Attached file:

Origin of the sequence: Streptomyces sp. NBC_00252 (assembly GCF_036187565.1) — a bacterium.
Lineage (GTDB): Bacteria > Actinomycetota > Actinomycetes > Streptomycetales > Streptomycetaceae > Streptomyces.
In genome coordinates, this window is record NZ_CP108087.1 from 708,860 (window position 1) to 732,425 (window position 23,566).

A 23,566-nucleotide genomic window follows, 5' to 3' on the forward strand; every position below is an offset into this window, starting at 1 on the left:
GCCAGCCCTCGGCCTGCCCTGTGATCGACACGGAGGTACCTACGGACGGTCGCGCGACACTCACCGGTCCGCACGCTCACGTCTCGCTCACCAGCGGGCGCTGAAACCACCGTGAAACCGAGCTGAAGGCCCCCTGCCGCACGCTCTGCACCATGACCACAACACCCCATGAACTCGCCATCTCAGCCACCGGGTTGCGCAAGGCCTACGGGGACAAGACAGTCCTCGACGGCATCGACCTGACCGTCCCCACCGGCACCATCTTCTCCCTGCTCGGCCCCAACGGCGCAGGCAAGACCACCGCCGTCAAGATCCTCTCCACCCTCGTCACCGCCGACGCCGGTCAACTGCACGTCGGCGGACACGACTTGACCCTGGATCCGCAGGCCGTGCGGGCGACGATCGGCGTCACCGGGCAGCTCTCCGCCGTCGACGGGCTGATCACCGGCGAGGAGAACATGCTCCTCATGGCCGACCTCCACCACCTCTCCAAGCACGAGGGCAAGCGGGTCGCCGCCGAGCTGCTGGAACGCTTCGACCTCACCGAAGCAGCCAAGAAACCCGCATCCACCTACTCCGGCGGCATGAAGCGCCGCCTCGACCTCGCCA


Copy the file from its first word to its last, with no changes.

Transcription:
Origin of the sequence: Streptomyces sp. NBC_00252 (assembly GCF_036187565.1) — a bacterium.
Lineage (GTDB): Bacteria > Actinomycetota > Actinomycetes > Streptomycetales > Streptomycetaceae > Streptomyces.
In genome coordinates, this window is record NZ_CP108087.1 from 708,860 (window position 1) to 732,425 (window position 23,566).

A 23,566-nucleotide genomic window follows, 5' to 3' on the forward strand; every position below is an offset into this window, starting at 1 on the left:
GCCAGCCCTCGGCCTGCCCTGTGATCGACACGGAGGTACCTACGGACGGTCGCGCGACACTCACCGGTCCGCACGCTCACGTCTCGCTCACCAGCGGGCGCTGAAACCACCGTGAAACCGAGCTGAAGGCCCCCTGCCGCACGCTCTGCACCATGACCACAACACCCCATGAACTCGCCATCTCAGCCACCGGGTTGCGCAAGGCCTACGGGGACAAGACAGTCCTCGACGGCATCGACCTGACCGTCCCCACCGGCACCATCTTCTCCCTGCTCGGCCCCAACGGCGCAGGCAAGACCACCGCCGTCAAGATCCTCTCCACCCTCGTCACCGCCGACGCCGGTCAACTGCACGTCGGCGGACACGACTTGACCCTGGATCCGCAGGCCGTGCGGGCGACGATCGGCGTCACCGGGCAGCTCTCCGCCGTCGACGGGCTGATCACCGGCGAGGAGAACATGCTCCTCATGGCCGACCTCCACCACCTCTCCAAGCACGAGGGCAAGCGGGTCGCCGCCGAGCTGCTGGAACGCTTCGACCTCACCGAAGCAGCCAAGAAACCCGCATCCACCTACTCCGGCGGCATGAAGCGCCGCCTCGACCTCGCCA